Business email compromise scams—also known as BEC scams—can do untold damage to your company and reputation. Recognizing compromised emails is the difference between safe guarding your business or becoming a victim. Learn more about BEC scams and how you can protect your business and your bottom line.
Business email compromise scams—also known as BEC scams—can do untold damage to your company and reputation. According to the FBI, victims of BEC scams lost $2.4 billion in 2021, exceeding losses from ransomware attacks nearly fifty-fold!
BEC scams account for a third of cybercrime losses, and they only get more prevalent each year. Advancements in computer technology can do wonders for your business—but they open several back doors for scammers and hackers.
Vigilance and training are the only ways to combat business email compromise scams. If you or your employees aren’t trained to recognize suspicious emails, scammers can quickly make off with thousands—if not millions—of dollars before anyone ever notices. Let’s unpack everything you need to know about BEC scams, their harmful impacts, and how to recognize them before it’s too late.
What Is a BEC Scam?
A business email compromise scam is a type of social engineering phishing scam where an attacker impersonates a high-level executive, business partner, team member, or trusted vendor over email. As John Fick, SVP Director of Fraud Prevention at HTLF, puts it, “Most of the losses that HTLF is dealing with is either with checks or business email compromise, which is, for a lack of better word, hacking into somebody's email, pretending to be the "CEO", and sending emails.”
The attacker’s goal is to manipulate a target into handing over personal or protected company information, allowing them to steal identities and siphon funds without anyone noticing.
A BEC scammer might send you an email from an address you think you recognize. However, there’ll be something different about it. You'll notice it upon scrutiny, like an underscore instead of a dash or an extra letter that blends with the rest. But in the fast-paced business world, you or your team members might not notice the difference until it’s too late.
While many BEC scams target the entire organization, some scammers narrow their victims down to the Accounts Payable department. These criminals attempt to maliciously install malware to steal funds from your accounts and rely on human emotion and error to send them money directly.
“Business email compromise is a huge deal that can be particularly devastating to a small business,” says Tracy Swaim, VP Fraud Risk Manager at HTLF. “Business owners may think they’re paying a vendor or changing an employee’s account number for their payroll deposit, but it may be someone with malicious intent.”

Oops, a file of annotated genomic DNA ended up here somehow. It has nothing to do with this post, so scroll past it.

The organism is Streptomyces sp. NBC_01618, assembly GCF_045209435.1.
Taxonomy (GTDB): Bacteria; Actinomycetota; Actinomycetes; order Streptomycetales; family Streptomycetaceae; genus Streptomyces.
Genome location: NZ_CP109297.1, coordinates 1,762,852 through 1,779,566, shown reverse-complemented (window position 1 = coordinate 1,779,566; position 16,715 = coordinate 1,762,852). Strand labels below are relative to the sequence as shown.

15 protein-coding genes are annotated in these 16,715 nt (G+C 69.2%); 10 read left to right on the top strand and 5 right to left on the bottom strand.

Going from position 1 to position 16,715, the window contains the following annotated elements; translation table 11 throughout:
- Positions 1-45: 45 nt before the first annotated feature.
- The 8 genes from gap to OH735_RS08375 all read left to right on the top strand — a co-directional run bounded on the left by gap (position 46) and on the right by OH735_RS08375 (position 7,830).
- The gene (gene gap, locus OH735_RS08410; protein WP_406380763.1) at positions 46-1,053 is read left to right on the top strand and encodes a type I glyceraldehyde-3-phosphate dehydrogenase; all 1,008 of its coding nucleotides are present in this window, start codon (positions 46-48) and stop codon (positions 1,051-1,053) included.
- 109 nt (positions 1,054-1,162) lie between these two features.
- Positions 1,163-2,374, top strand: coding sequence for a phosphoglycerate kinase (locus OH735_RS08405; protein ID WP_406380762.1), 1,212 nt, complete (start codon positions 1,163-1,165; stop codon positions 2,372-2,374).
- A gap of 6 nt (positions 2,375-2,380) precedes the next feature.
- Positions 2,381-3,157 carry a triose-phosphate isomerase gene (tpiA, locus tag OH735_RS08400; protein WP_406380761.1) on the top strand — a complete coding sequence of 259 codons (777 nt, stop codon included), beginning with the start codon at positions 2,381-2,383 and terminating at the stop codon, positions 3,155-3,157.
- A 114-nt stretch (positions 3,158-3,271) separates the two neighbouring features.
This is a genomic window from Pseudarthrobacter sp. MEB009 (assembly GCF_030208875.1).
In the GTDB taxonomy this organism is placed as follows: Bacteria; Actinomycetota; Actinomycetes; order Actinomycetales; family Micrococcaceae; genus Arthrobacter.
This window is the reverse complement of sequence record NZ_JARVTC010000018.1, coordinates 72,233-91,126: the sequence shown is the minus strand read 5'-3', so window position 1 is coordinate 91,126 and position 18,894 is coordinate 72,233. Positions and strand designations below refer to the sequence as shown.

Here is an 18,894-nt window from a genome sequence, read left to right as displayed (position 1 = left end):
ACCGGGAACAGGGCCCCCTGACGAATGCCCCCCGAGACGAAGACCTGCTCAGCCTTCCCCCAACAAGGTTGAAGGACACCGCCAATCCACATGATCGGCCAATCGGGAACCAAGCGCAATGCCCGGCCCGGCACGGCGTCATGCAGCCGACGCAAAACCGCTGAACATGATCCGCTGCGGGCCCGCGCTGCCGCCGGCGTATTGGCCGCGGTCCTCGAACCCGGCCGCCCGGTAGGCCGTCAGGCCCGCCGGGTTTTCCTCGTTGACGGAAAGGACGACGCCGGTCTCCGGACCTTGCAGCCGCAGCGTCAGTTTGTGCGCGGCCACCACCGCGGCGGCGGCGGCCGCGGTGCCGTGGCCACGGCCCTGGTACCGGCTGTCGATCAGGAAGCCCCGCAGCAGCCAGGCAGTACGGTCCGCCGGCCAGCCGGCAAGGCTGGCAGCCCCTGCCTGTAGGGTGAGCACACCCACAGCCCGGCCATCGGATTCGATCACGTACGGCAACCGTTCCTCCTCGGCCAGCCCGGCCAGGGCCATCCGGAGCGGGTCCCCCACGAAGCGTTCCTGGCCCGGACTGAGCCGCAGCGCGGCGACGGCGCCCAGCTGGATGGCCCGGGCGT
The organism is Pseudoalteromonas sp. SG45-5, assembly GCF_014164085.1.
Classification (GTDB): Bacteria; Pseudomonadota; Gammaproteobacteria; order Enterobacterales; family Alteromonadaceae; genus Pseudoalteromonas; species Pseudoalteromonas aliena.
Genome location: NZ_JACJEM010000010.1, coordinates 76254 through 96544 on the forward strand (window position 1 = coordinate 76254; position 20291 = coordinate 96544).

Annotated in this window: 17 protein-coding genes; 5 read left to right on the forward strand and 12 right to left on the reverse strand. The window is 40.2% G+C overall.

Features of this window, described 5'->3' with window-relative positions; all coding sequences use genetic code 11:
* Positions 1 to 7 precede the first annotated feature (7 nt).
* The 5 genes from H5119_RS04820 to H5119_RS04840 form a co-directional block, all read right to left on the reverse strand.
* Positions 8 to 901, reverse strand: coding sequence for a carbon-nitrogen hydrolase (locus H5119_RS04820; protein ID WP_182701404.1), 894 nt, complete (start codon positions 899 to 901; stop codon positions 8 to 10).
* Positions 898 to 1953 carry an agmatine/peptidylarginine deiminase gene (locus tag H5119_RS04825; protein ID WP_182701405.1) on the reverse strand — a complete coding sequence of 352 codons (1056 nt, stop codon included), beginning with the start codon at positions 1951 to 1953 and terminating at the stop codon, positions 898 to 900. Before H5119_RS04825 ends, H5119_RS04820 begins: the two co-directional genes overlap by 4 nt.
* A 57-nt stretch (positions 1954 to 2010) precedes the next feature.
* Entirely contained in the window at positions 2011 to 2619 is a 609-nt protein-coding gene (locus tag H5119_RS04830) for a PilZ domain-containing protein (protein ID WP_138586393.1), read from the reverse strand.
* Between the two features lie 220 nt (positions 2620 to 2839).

According to Verizon’s 2021 Data Breach Investigation Report, most BEC scams are financially motivated. But money isn’t the only thing scammers might be after. Some might come for account credentials, sending you a fraudulent link to a fake login page.
This login page will look almost identical to what you’re used to, as scammers are masters of disguises. But by filling out the forms, you’ll pass all your account credentials on to a sophisticated ring of cyber criminals poised to do untold damage to you and your company.
Other BEC scammers will ask you to send gift certificates, which are harder to track and its nearly impossible to recover the funds. According to the FTC, anybody asking you to send the serial number on the back of a gift card is trying to scam you.
BEC scams are social engineering scams, meaning they rely on human interaction rather than hacking, malware, and ransomware. You can think of social engineering scammers as silver-tongued con artists trying to talk you into something that doesn't seem right.
How Does a BEC Scam Work?
With many competing definitions, let’s narrow BEC scams down to their simplest form. Business email compromise scams are phishing attacks in which the victim believes they’ve received an email from a trusted source, genuine business, or regular vendor.
BEC scams don’t necessarily have to “compromise” someone else’s email. Most look like someone else's email at a glance, is known as spoofing.
Next, the scammer will urgently ask you for money: They may ask you to divert payment to a new account, change banking details for future payments, or make a wire transfer ASAP.
Because BEC scams—like other social engineering attacks—don’t rely on malware, your cybersecurity systems won’t detect them. They just look like another email, making them dangerous for untrained employees.
Scammers use three tactics to “compromise” someone’s email: email impersonation, email spoofing, or email account takeover. But how can you recognize all three?
- Email impersonation is when the scammer uses an email account similar to the one you see daily. Let’s say you get regular emails from VendorOne@work.domain.com. A scammer might send you an email from VendorOne@work_domain.com. The difference between a period and an underscore could mean millions of dollars lost to a BEC scam. Now, imagine it’s 11:00 AM on a busy Monday morning. Would you pick up on the difference?
- Email spoofing is when the scammer modifies an email’s envelope and header. These modifications trick your server into believing the message came from a corporate domain. It may look like the email is coming from a real address, but it’s not them on the other side.
- Account takeover is when the scammer can log into the corporate email account through hacks or stolen credentials. Now, you’ll receive an email from VendorOne@work.domain.com, it'll have all the proper back-end credentials, and it’ll even sound like them.
Account takeover scams are the hardest to detect, meaning you must pay extra attention to content. If something sounds off, it probably is. A phone call to a trusted and verified phone number can confirm a genuine request or reveal a scammer.
Types of BEC Scams
Now that we know what business email compromise scams are and how they work, let’s unpack the most common playbooks scammers use to steal money or information. If you miss a spoofed or impersonated email, or if the scammer gains access to a corporate email address, the body of their message will likely unveil their true intentions.
Among the most common BEC scams, account compromise is when a cybercriminal gains access to an employee’s contact list. From there, they’ll mine it for company vendors, suppliers, and partners. Then, while impersonating the employee (perhaps from the accounts receivable department), they request payments to a new account controlled by the scammers.
This playbook involves scammers impersonating or taking over the CEO’s—or another C-Suite executive’s—email account. They’ll ask a lower-level employee to make a wire transfer, purchase gift cards, or reveal sensitive company information/credentials. The employee, thinking they’re in contact with the boss, might oblige without hesitation, fearing they could lose their job if they don’t obey.